HTC One Max Specs
- 5.9-inch Full HD 1080×1920 pixels
- 1.7GHz quad-core Qualcomm Spapdragon 600
- 2GHz RAM, 32/64GB user memory
- 4MP UltraPixel F2.0 28mm rear camera
- 2.1MP 88-degree front camera
- Dual front facing stereo speakers with amplifier (no Beats Audio)
- 3300mAh non-removable battery
- 164.5 x 82.5 x 10.29mm
- Android Jellybean 4.3, HTC Sense 5.5
- Supports LTE (4G)
- Bluetooth 4.0 with aptX, DLNA, NFC, aGPS, GLONASS, MHL, USB-OTG, IR Remote, WiFi a/ac/b/g/n
- Uses micro SIM card
- Includes external microSD card slot
The HTC One Max follows more closely to the HTC One Mini design, which frames the device with tough white plastic. The volume and power buttons lie on the right side, the USB connector on the bottom and the IR trasmitter and headset jack on the top. A lever on the left unlocks the rear aluminum casing, exposing the inerts where the SIM and micro SD card slots are found, yet the battery remains non-removable.
In general, the HTC One Max performs no different from HTC One. They even have identical hardware specs, save for a newer HTC Sense 5.5 that is responsible for some of the below-mentioned software enhancements:
Able to disable BlinkFeed: I find BlinkFeed immensely useful instead of installing third-party news feed widgets, but for consumers who dont need it, they can disable it and save one homescreen page for other uses. (feature also available when your HTC devices update to HTC Sense 5.5)
Updated Video Highlights interface: The new workflow is a lot more easier to compose and edit the Video Highlights. Now I can select content, themes and even pick my own music tracks within the same screen. As I pick the new selection, I could immediately watch the preview.
Less lock screen options: The lock screen now only allows paged widgets, while previously you could select a few lock screen styles, e.g. photo slideshow.
Dual shot: this feature was first available on Samsung Galaxy S4 and subsequently in many of its high-end devices. The HTC One Max version is a plain vanilla picture-in-picture format. The smaller window cannot add frames nor can it change the aspect ratio unlike the Samsung version. It also cannot swap windows during video recording, when the Samsung could. Nevertheless, it’s a nice feature to have to capture both sides of the camera at the same time.
No more Beats Audio engine: New HTC devices no longer come with the Beats Audio engine, which is a real pity because it deliver better audio sounds. While the front-facing speaker design still offers much better listening experience than most smartphones, there is no audio effects or equalizer adjustment on the HTC Music app to tweak the audio output.
Fingerprint Scan: The most prominent hardware feature on HTC One Max, you can assign up to 3 fingers to activate any app from lock screen without entering password. I find the scanning feature is quite responsive and unlocks the device quite fast. Having said that, there is limited use. Firstly, it only works in unlock screen, so you can’t use it to start apps while the phone is already unlocked. Secondly, the location is not quite accessible to use other fingers to unlock or start apps, except index finger. Also, you need to pick up the phone to unlock, which adds to the hassle when your device is on the table or on a stand. Re-locating the scanner to the front will make more sense, since the user would still need to use the finger on the other hand to navigate the phone.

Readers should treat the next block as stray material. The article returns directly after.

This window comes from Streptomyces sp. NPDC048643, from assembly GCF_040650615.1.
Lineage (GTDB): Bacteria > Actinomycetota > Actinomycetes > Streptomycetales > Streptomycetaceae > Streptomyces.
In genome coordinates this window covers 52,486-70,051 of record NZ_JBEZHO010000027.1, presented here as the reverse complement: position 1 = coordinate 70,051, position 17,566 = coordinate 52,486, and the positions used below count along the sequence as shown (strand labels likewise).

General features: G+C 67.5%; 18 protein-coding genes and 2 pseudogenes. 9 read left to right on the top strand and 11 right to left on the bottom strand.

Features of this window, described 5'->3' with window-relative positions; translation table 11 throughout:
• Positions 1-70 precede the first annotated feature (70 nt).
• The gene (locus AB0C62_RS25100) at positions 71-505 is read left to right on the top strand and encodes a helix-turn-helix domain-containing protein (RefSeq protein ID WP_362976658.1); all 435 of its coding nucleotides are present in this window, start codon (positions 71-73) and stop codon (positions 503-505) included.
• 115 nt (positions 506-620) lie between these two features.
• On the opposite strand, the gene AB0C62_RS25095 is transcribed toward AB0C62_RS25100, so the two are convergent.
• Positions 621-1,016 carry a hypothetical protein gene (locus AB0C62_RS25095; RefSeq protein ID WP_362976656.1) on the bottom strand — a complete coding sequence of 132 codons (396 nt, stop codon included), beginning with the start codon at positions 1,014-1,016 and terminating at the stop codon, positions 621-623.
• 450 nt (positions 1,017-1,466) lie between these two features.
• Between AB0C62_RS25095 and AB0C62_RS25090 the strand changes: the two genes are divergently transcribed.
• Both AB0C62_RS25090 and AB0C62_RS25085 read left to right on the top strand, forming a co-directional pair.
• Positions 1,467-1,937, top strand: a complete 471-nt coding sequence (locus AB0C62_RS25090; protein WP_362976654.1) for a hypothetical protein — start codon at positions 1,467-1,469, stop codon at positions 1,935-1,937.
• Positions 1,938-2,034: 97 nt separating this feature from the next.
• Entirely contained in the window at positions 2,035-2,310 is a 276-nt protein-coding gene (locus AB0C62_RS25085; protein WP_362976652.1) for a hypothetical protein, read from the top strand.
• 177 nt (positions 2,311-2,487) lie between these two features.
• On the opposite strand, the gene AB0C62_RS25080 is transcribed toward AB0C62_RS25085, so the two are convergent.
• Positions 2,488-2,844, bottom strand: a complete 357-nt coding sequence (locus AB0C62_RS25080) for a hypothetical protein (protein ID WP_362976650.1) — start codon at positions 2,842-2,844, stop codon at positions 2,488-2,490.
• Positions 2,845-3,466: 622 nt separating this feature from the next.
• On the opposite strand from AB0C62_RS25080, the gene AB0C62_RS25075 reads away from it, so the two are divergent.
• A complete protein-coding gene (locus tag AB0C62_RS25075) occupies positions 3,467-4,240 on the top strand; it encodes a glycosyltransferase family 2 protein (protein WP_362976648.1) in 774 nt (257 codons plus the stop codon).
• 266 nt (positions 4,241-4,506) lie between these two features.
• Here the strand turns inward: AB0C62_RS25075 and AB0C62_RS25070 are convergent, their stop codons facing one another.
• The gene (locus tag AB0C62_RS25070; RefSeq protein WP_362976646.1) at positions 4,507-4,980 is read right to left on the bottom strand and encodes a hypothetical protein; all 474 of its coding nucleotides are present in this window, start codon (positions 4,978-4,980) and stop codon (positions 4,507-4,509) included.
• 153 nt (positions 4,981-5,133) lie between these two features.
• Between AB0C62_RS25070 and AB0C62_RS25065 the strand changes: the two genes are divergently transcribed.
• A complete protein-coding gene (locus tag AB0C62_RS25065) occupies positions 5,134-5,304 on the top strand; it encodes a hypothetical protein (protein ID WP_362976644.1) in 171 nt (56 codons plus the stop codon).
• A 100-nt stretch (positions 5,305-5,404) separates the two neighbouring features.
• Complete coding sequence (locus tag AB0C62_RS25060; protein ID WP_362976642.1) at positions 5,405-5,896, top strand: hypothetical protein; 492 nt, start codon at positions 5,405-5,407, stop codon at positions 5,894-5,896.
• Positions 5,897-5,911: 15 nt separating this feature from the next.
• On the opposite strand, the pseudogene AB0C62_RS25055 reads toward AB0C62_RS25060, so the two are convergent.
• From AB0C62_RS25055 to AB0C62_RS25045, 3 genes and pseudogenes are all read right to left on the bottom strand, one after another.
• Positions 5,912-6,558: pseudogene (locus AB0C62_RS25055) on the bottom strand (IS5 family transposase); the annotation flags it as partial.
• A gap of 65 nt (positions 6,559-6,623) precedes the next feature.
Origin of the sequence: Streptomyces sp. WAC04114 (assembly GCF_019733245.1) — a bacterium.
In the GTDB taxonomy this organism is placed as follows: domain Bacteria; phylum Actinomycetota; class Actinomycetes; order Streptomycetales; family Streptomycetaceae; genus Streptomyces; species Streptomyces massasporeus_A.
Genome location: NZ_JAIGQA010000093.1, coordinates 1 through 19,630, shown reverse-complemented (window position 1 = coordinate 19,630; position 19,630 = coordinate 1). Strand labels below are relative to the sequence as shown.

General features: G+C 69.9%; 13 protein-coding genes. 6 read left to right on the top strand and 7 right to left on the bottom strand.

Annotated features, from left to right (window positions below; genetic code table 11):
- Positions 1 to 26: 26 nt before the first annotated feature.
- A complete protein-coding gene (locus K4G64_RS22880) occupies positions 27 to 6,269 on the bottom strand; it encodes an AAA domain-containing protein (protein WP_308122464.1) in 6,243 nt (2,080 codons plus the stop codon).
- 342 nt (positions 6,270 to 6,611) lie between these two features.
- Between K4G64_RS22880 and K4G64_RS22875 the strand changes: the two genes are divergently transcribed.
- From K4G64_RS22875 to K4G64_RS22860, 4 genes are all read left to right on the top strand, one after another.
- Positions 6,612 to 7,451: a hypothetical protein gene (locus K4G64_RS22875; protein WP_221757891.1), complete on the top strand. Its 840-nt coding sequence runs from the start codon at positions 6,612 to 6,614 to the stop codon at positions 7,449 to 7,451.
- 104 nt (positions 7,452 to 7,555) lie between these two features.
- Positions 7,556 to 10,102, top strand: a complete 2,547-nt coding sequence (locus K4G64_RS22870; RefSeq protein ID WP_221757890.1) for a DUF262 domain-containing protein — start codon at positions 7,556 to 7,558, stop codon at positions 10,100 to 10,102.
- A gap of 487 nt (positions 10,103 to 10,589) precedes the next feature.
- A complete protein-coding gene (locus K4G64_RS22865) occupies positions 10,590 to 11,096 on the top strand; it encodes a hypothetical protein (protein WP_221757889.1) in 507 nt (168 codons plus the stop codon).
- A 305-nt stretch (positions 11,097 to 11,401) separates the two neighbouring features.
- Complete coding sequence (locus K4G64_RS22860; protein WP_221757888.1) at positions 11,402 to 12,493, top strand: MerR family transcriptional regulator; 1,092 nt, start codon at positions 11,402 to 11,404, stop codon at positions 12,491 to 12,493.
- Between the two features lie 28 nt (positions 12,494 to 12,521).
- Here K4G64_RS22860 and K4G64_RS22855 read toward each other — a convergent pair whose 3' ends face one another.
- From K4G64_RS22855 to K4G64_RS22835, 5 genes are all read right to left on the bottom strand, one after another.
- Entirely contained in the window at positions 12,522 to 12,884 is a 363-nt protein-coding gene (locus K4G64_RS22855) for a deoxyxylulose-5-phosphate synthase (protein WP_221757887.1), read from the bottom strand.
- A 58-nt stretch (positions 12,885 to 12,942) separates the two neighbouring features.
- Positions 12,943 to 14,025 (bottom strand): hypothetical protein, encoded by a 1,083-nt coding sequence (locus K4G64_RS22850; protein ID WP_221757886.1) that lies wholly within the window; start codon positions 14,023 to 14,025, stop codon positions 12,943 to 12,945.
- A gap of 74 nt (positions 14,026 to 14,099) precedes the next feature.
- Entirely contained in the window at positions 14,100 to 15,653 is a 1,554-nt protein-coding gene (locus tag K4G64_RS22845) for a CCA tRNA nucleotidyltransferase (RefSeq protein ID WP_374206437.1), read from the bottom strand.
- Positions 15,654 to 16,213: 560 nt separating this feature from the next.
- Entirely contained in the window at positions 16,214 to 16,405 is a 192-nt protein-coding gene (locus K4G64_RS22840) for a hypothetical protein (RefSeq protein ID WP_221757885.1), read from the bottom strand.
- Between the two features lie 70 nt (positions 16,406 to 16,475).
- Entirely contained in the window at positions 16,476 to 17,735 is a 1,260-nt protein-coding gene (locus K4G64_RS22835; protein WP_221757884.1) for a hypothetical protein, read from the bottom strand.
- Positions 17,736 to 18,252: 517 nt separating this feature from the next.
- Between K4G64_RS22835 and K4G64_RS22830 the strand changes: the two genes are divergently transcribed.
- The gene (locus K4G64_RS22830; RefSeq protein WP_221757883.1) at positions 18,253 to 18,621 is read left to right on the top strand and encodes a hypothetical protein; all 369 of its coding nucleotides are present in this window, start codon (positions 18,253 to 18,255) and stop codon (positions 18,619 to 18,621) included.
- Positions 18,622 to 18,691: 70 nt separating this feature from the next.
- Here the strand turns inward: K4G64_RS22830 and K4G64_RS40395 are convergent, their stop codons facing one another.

|Samsung Note 3, HTC One Max, Sony Xperia Z Ultra.|
It’s Too Heavy
It’s not the size that puts me off. The HTC One Max is smaller than the Sony Xperia Z Ultra which I had positive reviews on. The problem I have with the HTC One Max is that it’s too heavy. Samsung Note 3 did it right with lightweight, while Sony Xperia Z Ultra offered a slim package. HTC went the other way of the scale, and it felt too much for my pinky finger to support.
|Sony Xperia Z Ultra vs. HTC One Max|
HTC One Max is a larger and heavier version of the HTC One. While it inherits many of the great features, it also adds a heavy drawback. I love the screen quality, the front-facing speakers, the oh-so-speedy the camera startup and shutter, the HTC Zoe, the video highlights, and the stability of the UI. But I do not like the weight, despite the premium aluminum rearplate. The fingerprint scanning is useful only for a limited scenario. So, if you like the HTC One design and user interface so far and needed a larger screen, you will not be disappointed with HTC One Max. If you are looking for a large-screen smartphone with no brand preference, then HTC One Max’s weight might put you off.